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Another Gerstner Clone

What strikes me about the beauty of your work, is the art. So many of the photos of things created, that are posted here, are just plain beautiful. The fact they serve a purpose also is just an added bonus. It would be a great joy to have your "clone" just to look at.
 
What strikes me about the beauty of your work, is the art. So many of the photos of things created, that are posted here, are just plain beautiful. The fact they serve a purpose also is just an added bonus. It would be a great joy to have your "clone" just to look at.

Thank you. I did spend a lot of time figuring cuts and arranging things. I would have liked a splash of sap wood on the top right drawer but I couldn't find just the right piece of wood. Oh well........Bob
 
While I personally don't care a whole lot for those Gerstner toolboxes, and I'm not wild about all the sap wood in those boards,
I don't like sapwood either....not sure why....maybe because it reminds me of cedar, which reminds me of crap tourist stuff from Pedro's South of the Border. :stirthepot: Otherwise, nice job.

Still as an ex professional woodworker myself it always amuses me when machinists go ga ga over some relatively simple woodwork, when what they (machinist) do is way more complicated, meanwhile ignoring the actual complex woodwork of pattern makers, which is a trade more related to their profession.
 
Still as an ex professional woodworker myself it always amuses me when machinists go ga ga over some relatively simple woodwork, when what they (machinist) do is way more complicated, meanwhile ignoring the actual complex woodwork of pattern makers, which is a trade more related to their profession.

I think I've made some really nice things out of metal, but wood remains a mystery to me... Everything I make in wood looks like a
drunk, blind, 3 year old made it...

One of my goals in life is to actually make something out of wood that looks nice.
 
I think I've made some really nice things out of metal, but wood remains a mystery to me... Everything I make in wood looks like a
drunk, blind, 3 year old made it...

One of my goals in life is to actually make something out of wood that looks nice.

Wood is like a women. You never REALLY know what it's going to do until it's too late........Bob
 
I don't like sapwood either....not sure why....maybe because it reminds me of cedar, which reminds me of crap tourist stuff from Pedro's South of the Border. :stirthepot: Otherwise, nice job.

Still as an ex professional woodworker myself it always amuses me when machinists go ga ga over some relatively simple woodwork, when what they (machinist) do is way more complicated, meanwhile ignoring the actual complex woodwork of pattern makers, which is a trade more related to their profession.
I don't think it's the simple woodwork that we like. It's more of what beauty 'mother nature' has given us and what we can transform it into and still keep her artwork alive. It's pretty tough to see the softness in a chunk of steel.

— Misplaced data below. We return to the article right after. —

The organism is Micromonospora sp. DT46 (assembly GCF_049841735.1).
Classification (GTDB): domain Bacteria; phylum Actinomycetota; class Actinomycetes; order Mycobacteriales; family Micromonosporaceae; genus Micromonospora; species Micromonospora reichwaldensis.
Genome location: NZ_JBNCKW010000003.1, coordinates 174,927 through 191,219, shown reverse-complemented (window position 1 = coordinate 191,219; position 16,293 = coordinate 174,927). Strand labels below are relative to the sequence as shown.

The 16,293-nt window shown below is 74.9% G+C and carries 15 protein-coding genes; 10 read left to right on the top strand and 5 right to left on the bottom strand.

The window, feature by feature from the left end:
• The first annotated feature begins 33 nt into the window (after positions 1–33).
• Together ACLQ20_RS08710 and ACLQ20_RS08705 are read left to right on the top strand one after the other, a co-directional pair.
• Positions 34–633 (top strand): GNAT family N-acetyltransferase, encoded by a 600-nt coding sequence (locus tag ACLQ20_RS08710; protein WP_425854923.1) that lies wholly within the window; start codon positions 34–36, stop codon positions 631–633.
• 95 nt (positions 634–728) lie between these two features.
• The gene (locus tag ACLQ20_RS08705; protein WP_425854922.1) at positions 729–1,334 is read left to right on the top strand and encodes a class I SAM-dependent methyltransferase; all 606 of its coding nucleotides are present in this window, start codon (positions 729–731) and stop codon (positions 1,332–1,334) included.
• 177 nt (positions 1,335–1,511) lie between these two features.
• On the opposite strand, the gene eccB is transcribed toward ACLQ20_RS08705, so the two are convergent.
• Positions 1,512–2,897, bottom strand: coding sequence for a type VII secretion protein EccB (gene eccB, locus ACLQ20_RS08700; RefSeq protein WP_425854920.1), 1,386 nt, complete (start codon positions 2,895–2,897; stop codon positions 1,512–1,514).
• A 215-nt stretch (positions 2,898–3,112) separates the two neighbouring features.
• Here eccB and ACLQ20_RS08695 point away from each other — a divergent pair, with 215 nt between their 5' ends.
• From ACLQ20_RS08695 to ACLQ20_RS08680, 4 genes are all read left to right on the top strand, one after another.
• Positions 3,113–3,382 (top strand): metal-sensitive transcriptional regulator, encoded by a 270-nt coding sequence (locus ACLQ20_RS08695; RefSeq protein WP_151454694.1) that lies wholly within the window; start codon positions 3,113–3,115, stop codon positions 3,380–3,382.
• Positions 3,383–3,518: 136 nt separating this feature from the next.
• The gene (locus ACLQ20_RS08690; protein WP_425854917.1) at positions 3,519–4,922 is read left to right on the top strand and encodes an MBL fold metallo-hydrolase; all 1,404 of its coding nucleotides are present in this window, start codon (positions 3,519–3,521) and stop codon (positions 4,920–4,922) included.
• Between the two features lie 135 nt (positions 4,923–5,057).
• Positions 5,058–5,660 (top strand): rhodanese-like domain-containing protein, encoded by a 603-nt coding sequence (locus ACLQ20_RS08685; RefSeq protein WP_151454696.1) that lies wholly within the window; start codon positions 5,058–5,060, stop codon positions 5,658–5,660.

I don't think it's the simple woodwork that we like. It's more of what beauty 'mother nature' has given us and what we can transform it into and still keep her artwork alive. It's pretty tough to see the softness in a chunk of steel.

Yup. Pretty much nails it..........Bob
 
I am feeling a bit awkward typing this, but I like what you did with your crotch sap. Many years ago I built a solid cherry kitchen for a client. He wanted RP painted doors for the 3 baths in the house. Fairly big vanities. I made all of them with the cherry sap wood left over from the all heart wood kitchen. To my surprised he had the painter on site finish all of them in clear. Looked good too.
 
It's all in the eye of the beholder. I saw a kitchen in a rustic type house where all the cabinets were made from run of the log hickory. Heart wood, sap wood, knots, burl it was all used. It fit the house and it was stunning. That was actually the inspiration for the hickory box I made........Bob
 
Nice work,makes me want to make a clone like yours.I have enough cherry left from 3 trees that I took down and sawed up in 1994.Most of the wood is stickered in the loft of my shop,you think it may be dry enough to use by now?The most interesting part was the sawing of the boards.My grandfather was still alive and he taught me how to build a sash saw.Not many if any still around anymore. Worked with a reciprocating motion that moved a wood sash with band saw blades tensioned inside the saw frame. Pitman arm driven with a kohler 25 hp engine salvaged from a irrigation pump gave it the reciprocating motion.Logs were pulled with an electric winch on 4" angle iron upside down in a Vee.The bed was made up of 2" angle iron that rode on the 4" angles.I thought about rollers but greasing the angles worked good enough.
I had the engine and some of the steel. Cost about $250.00 for the rest including a cheap winch from HF.
I used this saw mill for 10 years. Sold it for $1000.00 to a wood worker with a large wooded lot.Wish I kept it now.
mike
 
I'd love to see pix of the saw if you have any. The rule of thumb for air drying on sticks in the dry is 1 year per inch of thickness. I'd say your cherry is way ready to be used. Good luck with it........Bob
 
In the interest of further stirring the pot, that thing would look real nice in the douche room of a whore house. I'd rather nail my wang to a cherry stump than have it in my shop. ..........Bob
But...but...your Federal gauge block checker would look spectacular in there ! :stirthepot:

Yes, it's an ornament for the .1 percenters....but mostly posted for the second link to his more "utilitarian" cabinetry ;)
 








 
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